In the words of an old country song, “Everybody wants to go Heaven, but nobody wants to go now.” For all of our well-validated concerns of a dangerous world, nobody wants to go to Heaven just yet. The world seems “unformed and void, darkness over the deep,” but the verse in Genesis continues, “the spirit of God hovers over the waters.” There is light, not at the end of the tunnel, but just one verse away.
After all, we live in a Jewish community of vast and eager goodness, ripe with financial and spiritual generosity. For all the disconnection and alienation, there are Jewish schools, here and in Israel, that can put a loving tear in your eye at the excitement within. For all the critiques of the IDF, there is the radiance of young New Yorkers who went from high schools here to khaki there, for no reason other than the love of our people and love of the land. Imagine how Israel’s soul and strength of the past year would have delighted our vulnerable ancestors of just a century ago. If we learned anything this past year, it was that we loved each other even more than we supposed.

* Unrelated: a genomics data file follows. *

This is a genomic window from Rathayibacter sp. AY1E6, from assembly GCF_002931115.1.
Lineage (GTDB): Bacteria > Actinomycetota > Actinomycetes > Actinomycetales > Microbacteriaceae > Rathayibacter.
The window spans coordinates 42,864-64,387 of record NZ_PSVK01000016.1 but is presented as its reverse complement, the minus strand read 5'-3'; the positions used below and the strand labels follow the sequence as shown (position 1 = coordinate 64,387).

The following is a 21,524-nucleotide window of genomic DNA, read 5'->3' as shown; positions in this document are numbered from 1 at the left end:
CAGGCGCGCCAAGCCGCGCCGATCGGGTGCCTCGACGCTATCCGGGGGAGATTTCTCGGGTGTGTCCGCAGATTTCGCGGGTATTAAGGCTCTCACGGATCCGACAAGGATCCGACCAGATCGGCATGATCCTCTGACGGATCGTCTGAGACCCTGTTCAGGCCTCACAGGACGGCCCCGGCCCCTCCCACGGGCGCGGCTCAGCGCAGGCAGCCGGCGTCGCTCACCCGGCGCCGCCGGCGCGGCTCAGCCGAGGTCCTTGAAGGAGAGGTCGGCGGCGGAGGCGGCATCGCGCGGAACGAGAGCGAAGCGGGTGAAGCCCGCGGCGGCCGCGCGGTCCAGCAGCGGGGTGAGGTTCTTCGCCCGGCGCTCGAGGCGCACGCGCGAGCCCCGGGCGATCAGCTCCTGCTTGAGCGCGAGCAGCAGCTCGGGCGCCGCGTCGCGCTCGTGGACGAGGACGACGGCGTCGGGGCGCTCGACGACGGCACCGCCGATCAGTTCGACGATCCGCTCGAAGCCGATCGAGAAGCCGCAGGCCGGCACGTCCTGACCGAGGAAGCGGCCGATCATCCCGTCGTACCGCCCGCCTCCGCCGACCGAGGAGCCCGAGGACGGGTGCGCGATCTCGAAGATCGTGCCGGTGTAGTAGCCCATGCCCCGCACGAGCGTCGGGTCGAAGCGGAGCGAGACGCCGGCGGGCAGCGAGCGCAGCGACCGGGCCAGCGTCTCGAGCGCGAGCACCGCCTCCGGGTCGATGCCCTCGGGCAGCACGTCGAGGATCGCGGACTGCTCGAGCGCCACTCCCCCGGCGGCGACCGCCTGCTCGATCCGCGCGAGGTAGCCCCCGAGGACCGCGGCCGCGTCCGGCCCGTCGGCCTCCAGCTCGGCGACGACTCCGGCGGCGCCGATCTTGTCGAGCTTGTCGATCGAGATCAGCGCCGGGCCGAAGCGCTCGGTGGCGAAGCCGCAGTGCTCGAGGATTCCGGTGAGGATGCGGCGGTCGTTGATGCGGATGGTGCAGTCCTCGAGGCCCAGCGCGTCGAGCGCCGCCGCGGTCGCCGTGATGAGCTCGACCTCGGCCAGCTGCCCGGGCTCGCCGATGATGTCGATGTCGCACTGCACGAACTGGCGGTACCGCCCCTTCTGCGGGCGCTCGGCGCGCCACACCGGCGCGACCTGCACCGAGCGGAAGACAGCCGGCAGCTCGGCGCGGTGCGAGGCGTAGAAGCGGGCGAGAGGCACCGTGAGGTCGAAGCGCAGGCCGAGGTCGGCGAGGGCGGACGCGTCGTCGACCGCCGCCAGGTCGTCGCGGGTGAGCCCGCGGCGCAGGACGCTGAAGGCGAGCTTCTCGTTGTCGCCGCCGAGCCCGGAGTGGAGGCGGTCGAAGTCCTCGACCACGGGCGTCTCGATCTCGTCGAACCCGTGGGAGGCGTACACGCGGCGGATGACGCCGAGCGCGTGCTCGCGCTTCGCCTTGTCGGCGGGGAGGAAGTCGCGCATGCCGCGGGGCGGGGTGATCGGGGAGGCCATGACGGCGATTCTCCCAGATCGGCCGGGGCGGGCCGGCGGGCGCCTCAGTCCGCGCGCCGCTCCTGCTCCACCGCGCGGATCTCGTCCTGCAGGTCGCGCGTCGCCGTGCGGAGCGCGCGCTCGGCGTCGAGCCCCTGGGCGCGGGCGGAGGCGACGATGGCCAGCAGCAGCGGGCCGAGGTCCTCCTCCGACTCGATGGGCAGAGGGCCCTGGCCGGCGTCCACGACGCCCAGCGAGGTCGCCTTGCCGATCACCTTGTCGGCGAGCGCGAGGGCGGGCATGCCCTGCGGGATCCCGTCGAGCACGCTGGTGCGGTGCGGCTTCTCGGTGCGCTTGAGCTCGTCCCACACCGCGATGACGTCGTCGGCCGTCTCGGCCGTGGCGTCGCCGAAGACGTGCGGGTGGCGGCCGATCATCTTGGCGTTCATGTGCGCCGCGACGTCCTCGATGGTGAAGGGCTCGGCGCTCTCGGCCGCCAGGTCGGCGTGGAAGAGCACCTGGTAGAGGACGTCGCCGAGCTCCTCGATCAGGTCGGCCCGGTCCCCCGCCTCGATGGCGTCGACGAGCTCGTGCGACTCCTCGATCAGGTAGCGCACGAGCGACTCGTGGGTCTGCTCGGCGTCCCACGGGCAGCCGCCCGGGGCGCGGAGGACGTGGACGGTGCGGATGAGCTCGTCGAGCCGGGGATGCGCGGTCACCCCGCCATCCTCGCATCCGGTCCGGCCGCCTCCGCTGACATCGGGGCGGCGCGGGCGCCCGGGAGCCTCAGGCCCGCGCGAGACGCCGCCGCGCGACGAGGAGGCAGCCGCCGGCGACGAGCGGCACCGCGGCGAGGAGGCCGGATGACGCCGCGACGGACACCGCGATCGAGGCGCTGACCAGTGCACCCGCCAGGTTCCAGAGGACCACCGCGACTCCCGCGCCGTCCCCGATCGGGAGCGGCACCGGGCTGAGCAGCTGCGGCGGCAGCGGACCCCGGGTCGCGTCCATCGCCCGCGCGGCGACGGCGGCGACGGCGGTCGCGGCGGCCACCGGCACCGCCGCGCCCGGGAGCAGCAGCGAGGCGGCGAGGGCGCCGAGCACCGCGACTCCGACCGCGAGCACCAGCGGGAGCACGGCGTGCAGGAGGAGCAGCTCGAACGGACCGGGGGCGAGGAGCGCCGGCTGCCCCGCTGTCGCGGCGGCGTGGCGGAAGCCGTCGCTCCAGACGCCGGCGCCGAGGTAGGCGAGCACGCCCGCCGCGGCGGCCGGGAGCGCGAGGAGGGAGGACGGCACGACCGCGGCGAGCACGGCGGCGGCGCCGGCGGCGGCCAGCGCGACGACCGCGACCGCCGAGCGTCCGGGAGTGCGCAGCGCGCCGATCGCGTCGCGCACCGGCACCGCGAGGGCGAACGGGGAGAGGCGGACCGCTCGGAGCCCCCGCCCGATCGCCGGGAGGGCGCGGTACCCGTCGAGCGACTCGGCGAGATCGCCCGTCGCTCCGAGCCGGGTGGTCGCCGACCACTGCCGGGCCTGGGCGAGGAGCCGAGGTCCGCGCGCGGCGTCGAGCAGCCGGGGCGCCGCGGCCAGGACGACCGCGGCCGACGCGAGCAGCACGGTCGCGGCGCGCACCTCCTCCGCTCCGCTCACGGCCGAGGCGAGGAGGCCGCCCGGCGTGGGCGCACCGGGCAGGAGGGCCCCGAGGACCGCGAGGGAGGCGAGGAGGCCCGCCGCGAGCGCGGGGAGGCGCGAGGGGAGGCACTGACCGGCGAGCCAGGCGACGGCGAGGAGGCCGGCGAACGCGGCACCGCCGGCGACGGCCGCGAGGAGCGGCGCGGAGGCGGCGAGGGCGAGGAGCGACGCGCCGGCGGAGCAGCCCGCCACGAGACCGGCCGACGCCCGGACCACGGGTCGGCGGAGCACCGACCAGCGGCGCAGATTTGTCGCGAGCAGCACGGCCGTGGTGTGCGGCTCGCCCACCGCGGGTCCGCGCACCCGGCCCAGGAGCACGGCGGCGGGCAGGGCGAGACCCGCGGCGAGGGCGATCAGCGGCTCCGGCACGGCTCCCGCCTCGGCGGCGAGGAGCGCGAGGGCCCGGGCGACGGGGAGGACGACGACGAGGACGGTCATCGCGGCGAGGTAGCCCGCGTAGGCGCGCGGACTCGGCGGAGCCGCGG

However gloomy the headlines may be, this was a year of Jews of all ages falling in love, like every year, with weddings and other celebrations. This past year, and next year surely, will be one of remarkable volunteering in our synagogues and social agencies. We are living in communities filled with music, art and a seemingly insatiable quest for knowledge. Even if our Shabbat tables are filled with debate, well, Steinbeck’s Ma Joad took solace in the sight of “Okies” not giving into sour headlines, depression and dust but being defiant, talking, planning, figuring, thinking out loud, being closer to salvation if only by not succumbing to silence and resignation.
This past year was sweeter than the headlines supposed. May we all find ourselves blessed on this Rosh HaShanah, and may the love that blossomed among us continue to grow, and be reflected in love from above.